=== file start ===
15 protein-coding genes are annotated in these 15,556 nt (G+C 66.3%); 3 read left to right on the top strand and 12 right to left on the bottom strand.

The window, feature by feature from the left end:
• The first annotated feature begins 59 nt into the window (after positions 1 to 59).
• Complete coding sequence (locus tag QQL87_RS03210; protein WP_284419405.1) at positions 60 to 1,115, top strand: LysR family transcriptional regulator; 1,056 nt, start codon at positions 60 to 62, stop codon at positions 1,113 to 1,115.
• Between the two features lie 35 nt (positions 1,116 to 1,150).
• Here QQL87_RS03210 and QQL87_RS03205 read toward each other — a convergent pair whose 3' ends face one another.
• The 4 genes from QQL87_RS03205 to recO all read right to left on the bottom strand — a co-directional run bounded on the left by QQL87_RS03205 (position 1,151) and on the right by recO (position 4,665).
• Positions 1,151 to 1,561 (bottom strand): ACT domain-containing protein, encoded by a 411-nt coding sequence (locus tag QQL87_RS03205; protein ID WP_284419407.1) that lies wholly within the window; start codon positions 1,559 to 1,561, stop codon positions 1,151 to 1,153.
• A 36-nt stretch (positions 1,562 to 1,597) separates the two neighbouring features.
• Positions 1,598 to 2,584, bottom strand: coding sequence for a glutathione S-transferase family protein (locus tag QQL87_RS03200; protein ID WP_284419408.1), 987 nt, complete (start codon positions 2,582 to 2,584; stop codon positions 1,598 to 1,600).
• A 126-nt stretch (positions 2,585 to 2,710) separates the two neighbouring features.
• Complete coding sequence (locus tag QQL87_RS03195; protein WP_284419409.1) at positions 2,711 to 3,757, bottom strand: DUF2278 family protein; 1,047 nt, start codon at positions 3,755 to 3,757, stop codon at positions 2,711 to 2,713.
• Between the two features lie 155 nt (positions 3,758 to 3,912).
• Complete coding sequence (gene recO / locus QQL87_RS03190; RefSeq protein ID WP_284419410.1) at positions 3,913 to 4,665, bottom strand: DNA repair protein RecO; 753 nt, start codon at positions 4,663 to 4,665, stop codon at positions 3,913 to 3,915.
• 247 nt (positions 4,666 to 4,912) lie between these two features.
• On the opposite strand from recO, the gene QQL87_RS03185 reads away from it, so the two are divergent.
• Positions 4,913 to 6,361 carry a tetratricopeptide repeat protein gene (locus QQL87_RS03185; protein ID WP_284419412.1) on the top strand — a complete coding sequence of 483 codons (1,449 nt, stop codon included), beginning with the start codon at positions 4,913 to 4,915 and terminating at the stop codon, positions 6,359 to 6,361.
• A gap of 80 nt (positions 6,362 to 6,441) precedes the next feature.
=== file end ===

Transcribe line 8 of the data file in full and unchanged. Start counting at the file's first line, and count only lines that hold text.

• Positions 1,151 to 1,561 (bottom strand): ACT domain-containing protein, encoded by a 411-nt coding sequence (locus tag QQL87_RS03205; protein ID WP_284419407.1) that lies wholly within the window; start codon positions 1,559 to 1,561, stop codon positions 1,151 to 1,153.